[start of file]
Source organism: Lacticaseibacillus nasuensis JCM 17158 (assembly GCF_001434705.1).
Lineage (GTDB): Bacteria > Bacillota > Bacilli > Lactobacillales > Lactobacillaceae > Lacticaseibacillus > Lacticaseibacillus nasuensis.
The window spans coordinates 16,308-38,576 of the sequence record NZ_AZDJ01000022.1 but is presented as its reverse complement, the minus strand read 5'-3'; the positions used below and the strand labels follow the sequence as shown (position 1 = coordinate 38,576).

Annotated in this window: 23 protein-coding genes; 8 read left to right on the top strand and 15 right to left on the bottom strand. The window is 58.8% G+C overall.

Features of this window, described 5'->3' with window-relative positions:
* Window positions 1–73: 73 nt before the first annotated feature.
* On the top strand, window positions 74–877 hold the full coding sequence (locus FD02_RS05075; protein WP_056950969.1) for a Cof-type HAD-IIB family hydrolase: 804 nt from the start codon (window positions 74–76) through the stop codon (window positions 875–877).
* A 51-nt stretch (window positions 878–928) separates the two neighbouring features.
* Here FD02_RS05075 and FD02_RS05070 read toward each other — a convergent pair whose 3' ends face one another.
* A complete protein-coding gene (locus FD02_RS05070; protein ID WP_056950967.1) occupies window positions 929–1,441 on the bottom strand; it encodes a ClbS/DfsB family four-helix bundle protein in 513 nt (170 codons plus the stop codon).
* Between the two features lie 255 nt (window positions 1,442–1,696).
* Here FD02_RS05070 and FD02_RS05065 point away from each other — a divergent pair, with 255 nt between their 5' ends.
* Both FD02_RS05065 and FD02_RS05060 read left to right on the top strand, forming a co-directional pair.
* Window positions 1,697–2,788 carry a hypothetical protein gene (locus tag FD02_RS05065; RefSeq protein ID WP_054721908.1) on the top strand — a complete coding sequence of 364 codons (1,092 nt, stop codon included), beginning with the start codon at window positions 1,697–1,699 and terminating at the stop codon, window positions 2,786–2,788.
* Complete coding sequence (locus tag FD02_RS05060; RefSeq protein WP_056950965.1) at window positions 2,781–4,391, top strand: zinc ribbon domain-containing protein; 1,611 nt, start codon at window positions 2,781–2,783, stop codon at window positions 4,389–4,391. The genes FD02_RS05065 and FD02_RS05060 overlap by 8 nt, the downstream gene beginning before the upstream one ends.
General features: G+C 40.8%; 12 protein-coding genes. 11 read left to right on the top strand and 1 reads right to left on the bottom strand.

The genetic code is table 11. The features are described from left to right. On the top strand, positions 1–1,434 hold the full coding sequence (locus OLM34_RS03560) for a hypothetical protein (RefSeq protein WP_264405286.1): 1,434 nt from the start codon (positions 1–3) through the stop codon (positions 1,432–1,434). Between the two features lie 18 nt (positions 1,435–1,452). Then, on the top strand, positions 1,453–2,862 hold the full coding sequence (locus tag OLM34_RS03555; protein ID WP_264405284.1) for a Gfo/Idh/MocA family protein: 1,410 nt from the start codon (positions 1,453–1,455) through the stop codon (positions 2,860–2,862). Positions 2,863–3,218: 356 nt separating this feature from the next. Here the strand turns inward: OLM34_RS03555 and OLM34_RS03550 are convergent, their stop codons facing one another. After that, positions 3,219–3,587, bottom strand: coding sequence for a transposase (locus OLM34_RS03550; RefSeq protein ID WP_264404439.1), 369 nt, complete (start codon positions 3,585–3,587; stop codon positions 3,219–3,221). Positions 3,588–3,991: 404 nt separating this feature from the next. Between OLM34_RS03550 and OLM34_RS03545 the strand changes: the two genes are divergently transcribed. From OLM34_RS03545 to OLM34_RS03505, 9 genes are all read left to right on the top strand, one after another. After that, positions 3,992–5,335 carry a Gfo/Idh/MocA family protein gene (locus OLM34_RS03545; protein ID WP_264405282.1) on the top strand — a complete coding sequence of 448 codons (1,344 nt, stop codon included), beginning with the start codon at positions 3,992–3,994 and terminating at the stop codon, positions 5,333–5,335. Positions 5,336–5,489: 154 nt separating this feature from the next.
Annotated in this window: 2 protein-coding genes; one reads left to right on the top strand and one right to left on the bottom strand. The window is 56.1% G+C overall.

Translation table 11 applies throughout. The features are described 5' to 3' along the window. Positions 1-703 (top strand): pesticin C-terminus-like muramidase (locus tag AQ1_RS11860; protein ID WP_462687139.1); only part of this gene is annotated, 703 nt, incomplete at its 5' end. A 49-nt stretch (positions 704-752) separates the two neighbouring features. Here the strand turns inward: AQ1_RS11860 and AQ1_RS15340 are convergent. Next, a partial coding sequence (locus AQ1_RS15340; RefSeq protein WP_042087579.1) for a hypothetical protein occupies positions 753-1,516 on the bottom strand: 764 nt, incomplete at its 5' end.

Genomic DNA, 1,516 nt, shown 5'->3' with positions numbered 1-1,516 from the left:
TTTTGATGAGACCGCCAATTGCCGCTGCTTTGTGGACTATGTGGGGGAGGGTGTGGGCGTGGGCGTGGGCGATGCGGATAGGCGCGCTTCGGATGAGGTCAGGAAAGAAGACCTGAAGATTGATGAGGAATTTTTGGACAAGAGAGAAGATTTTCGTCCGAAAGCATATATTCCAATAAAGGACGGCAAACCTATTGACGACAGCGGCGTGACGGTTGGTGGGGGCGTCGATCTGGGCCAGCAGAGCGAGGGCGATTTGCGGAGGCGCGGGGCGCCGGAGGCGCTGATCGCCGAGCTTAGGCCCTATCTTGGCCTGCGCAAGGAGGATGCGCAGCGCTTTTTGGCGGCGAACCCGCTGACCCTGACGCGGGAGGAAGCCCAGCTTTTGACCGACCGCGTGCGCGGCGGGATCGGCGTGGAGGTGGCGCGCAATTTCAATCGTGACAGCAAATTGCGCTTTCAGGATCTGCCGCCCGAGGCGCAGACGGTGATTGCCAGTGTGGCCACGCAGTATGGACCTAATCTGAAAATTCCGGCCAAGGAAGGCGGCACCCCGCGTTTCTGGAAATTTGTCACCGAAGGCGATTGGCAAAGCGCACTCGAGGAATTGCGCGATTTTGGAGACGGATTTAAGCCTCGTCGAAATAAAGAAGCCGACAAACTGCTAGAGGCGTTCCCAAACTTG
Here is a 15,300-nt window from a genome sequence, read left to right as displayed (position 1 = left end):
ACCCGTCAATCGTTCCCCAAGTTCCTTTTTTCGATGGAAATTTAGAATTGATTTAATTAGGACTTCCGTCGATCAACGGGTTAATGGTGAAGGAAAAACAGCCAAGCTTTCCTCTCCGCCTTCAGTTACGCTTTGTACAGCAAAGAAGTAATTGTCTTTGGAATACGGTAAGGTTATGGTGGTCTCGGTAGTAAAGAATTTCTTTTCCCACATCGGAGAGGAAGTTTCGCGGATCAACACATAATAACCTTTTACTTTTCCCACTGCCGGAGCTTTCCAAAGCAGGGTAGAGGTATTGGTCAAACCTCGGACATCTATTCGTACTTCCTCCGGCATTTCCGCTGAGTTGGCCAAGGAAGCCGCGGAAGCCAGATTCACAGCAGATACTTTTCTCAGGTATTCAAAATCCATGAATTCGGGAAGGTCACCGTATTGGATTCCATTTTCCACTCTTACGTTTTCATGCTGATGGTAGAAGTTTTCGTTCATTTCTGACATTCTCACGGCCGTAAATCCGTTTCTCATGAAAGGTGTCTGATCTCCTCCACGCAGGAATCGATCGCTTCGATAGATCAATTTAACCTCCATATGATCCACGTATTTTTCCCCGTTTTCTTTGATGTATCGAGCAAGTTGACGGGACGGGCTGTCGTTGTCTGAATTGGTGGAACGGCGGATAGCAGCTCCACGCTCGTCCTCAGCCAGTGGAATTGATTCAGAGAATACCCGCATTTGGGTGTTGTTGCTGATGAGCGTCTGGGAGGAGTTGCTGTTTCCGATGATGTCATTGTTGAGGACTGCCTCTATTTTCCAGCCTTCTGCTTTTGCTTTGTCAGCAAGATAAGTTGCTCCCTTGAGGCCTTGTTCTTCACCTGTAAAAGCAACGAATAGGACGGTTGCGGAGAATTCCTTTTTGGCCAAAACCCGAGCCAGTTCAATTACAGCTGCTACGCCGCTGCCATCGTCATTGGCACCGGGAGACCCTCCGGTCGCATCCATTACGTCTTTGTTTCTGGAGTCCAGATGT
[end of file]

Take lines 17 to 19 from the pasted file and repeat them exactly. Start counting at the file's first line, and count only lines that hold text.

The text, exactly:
The genetic code is table 11. The features are described from left to right. On the top strand, positions 1–1,434 hold the full coding sequence (locus OLM34_RS03560) for a hypothetical protein (RefSeq protein WP_264405286.1): 1,434 nt from the start codon (positions 1–3) through the stop codon (positions 1,432–1,434). Between the two features lie 18 nt (positions 1,435–1,452). Then, on the top strand, positions 1,453–2,862 hold the full coding sequence (locus tag OLM34_RS03555; protein ID WP_264405284.1) for a Gfo/Idh/MocA family protein: 1,410 nt from the start codon (positions 1,453–1,455) through the stop codon (positions 2,860–2,862). Positions 2,863–3,218: 356 nt separating this feature from the next. Here the strand turns inward: OLM34_RS03555 and OLM34_RS03550 are convergent, their stop codons facing one another. After that, positions 3,219–3,587, bottom strand: coding sequence for a transposase (locus OLM34_RS03550; RefSeq protein ID WP_264404439.1), 369 nt, complete (start codon positions 3,585–3,587; stop codon positions 3,219–3,221). Positions 3,588–3,991: 404 nt separating this feature from the next. Between OLM34_RS03550 and OLM34_RS03545 the strand changes: the two genes are divergently transcribed. From OLM34_RS03545 to OLM34_RS03505, 9 genes are all read left to right on the top strand, one after another. After that, positions 3,992–5,335 carry a Gfo/Idh/MocA family protein gene (locus OLM34_RS03545; protein ID WP_264405282.1) on the top strand — a complete coding sequence of 448 codons (1,344 nt, stop codon included), beginning with the start codon at positions 3,992–3,994 and terminating at the stop codon, positions 5,333–5,335. Positions 5,336–5,489: 154 nt separating this feature from the next.
Annotated in this window: 2 protein-coding genes; one reads left to right on the top strand and one right to left on the bottom strand. The window is 56.1% G+C overall.

Translation table 11 applies throughout. The features are described 5' to 3' along the window. Positions 1-703 (top strand): pesticin C-terminus-like muramidase (locus tag AQ1_RS11860; protein ID WP_462687139.1); only part of this gene is annotated, 703 nt, incomplete at its 5' end. A 49-nt stretch (positions 704-752) separates the two neighbouring features. Here the strand turns inward: AQ1_RS11860 and AQ1_RS15340 are convergent. Next, a partial coding sequence (locus AQ1_RS15340; RefSeq protein WP_042087579.1) for a hypothetical protein occupies positions 753-1,516 on the bottom strand: 764 nt, incomplete at its 5' end.